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Mr. Bernard Jenkin (North Essex) (Con): I am grateful for the opportunity to speak, and I commend the hon. Member for Colchester (Bob Russell) for
8 Feb 2006 : Column 882
introducing his Bill. I have some problems, however, with the detail of the principle of the Bill. I do not know whether the threshold should be set in stone in the long title of the Bill. I am therefore happy to speak against the Bill.

I also have some serious problems with the way in which the hon. Gentleman has presented the Bill. I cannot help feeling that the former Colchester councillor and Colchester mayor has forgotten that he is now a Member of Parliament—he is not meant to be second-guessing the local authority, of which he used to be a member, on matters of such detail. The House has heard—and is entitled to a broader explanation—a lot of small-town politicking from him, which I fear does neither him nor the town of Colchester any credit, and under-sells what is a major project for the benefit of the people of Colchester.

The visual arts facility to which the hon. Gentleman referred is a £17.2 million investment in a run-down area of Colchester, St. Botolph's. The bus station that he appears to celebrate as a great landmark of historical importance in Colchester will be replaced by a new bus station paid for by the developers. I do not therefore know why he is conducting such a campaign. He is sending out a negative signal about this positive project that will attract more than 120,000 visitors annually, directly create 33 full-time jobs, indirectly create 38 new full-time jobs, create 160 construction jobs during its 18-month construction period, and offer 28 new places for undergraduate and postgraduate students at Essex university. It will provide a vast new retail facility for Colchester—350,000 sq ft of retail development—as well as the brand new bus station, enhancement of the heritage area including the Roman wall around St. Botolph's priory—[Interruption.] The hon. Gentleman is muttering that this area is not in my constituency. I remind him that we share the borough of Colchester, and I believe that he has misused his position and these procedures to run a local vendetta into the national arena, against the interests of the people he seeks to represent. [Interruption.]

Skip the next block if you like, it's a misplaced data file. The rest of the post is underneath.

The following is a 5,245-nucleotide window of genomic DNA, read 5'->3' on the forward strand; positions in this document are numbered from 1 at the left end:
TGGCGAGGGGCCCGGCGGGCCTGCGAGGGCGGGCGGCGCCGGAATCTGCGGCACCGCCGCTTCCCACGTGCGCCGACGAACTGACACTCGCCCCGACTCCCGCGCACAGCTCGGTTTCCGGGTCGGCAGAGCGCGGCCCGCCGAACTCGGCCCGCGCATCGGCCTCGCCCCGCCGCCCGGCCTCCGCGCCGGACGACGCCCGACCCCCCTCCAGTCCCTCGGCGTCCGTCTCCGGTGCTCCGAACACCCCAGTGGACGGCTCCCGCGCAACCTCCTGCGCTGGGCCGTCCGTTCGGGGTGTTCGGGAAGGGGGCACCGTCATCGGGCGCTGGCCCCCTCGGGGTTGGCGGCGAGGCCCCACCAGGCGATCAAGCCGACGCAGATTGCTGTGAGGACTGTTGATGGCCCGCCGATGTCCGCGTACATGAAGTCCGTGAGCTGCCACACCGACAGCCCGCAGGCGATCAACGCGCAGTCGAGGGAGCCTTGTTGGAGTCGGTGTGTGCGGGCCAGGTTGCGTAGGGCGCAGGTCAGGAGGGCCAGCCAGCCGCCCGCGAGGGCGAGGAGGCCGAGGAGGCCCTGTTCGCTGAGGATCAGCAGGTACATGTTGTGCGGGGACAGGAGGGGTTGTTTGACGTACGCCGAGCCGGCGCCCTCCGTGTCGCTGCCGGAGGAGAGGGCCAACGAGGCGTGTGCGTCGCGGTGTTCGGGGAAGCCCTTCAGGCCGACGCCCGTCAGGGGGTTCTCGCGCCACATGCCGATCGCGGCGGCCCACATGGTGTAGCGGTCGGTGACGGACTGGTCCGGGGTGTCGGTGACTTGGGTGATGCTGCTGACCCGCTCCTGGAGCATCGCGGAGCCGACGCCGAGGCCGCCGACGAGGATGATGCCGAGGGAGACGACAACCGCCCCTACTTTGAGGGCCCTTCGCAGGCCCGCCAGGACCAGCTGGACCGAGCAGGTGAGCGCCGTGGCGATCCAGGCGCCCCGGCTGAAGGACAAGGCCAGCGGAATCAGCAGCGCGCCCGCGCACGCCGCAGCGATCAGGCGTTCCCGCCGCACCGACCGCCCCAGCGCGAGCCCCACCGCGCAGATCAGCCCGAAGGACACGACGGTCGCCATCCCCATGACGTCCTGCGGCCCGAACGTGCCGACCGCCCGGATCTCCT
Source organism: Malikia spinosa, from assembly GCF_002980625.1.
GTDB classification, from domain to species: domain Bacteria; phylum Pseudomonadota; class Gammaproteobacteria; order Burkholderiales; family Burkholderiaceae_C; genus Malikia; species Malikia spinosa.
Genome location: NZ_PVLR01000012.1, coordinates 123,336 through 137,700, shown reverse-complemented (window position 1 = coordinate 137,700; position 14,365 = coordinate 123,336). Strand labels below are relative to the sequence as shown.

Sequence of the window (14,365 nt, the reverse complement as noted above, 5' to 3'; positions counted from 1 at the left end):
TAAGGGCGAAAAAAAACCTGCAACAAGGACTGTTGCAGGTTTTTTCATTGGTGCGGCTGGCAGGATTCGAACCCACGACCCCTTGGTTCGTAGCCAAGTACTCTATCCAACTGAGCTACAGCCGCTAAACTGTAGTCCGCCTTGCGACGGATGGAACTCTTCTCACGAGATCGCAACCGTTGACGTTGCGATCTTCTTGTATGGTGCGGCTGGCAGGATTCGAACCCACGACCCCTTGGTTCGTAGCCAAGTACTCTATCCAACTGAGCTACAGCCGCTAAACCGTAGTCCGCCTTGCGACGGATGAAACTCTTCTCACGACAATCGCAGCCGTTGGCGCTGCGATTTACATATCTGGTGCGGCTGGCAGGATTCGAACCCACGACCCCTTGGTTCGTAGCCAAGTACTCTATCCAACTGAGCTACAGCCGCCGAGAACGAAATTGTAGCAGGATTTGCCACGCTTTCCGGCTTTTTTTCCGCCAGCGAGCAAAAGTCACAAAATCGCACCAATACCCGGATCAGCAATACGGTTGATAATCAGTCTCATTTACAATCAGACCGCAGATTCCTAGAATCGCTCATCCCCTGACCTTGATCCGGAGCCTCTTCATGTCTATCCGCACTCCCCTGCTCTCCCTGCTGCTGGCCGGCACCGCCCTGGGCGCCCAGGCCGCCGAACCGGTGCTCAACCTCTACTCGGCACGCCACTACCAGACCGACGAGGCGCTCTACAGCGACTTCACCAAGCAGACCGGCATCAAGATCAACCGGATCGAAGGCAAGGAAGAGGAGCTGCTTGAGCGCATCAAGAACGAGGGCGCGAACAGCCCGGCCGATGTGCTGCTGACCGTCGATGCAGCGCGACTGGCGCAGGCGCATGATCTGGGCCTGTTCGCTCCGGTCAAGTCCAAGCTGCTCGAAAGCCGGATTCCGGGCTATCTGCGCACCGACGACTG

Mr. Speaker: Order. Whatever happened, the hon. Member for Colchester (Bob Russell) was heard in silence, and the hon. Member for North Essex (Mr. Jenkin) must also be heard in silence.

Mr. Jenkin: I am grateful, Mr. Speaker.

In response to a parliamentary question, I found out how much public money the hon. Gentleman has wasted on his campaign. He made a vexatious complaint to the Audit Commission about some land transfers involved in the project, and alleged that there had been some dirty work at the crossroads and that somehow the taxpayer had been short-changed. The Audit Commission duly conducted an investigation at his behest. The investigation cost £20,000. Because the complaint was vexatious, of no merit whatever, that £20,000 has fallen to the council tax payers of Colchester to pay.

The hon. Gentleman would do well to take a broader view of the interests of the people of Colchester, rather than using parliamentary procedures to conduct what amounts to a vendetta against a policy that, incidentally, Liberal Democrats on the borough council supported when they were in power.
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Question put, pursuant to Standing Order No. 23 (Motions for leave to bring in Bills and nomination of Select Committees at commencement of public business), and agreed to.

Bill ordered to be brought in by Bob Russell, Annette Brooke, David Taylor, Mr. David Drew, Mr. Mike Hancock, Mr. Michael Clapham, Dr. Ian Gibson, Mrs. Janet Dean, Paul Rowen, Mr. Phil Willis, Paul Holmes and Norman Lamb.

Local Government Referendums

Bob Russell accordingly presented a Bill to require a local authority to hold a referendum about a matter of major local importance for which it is responsible if one-tenth of its electorate demand the holding of such a referendum; and for connected purposes: And the same was read the First time; and ordered to be read a Second time on Friday 17 March, and to be printed [Bill 127].

Mr. David Heath (Somerton and Frome) (LD): On a point of order, Mr. Speaker. I listened carefully to the speech of the hon. Member for North Essex (Mr. Jenkin). He said that my hon. Friend the Member for Colchester (Bob Russell) had made a vexatious complaint. I believe that that has a specific meaning in law, and I ask you, Mr. Speaker, whether it is a parliamentary term. I do not expect an immediate response, but may I ask you to look into the matter?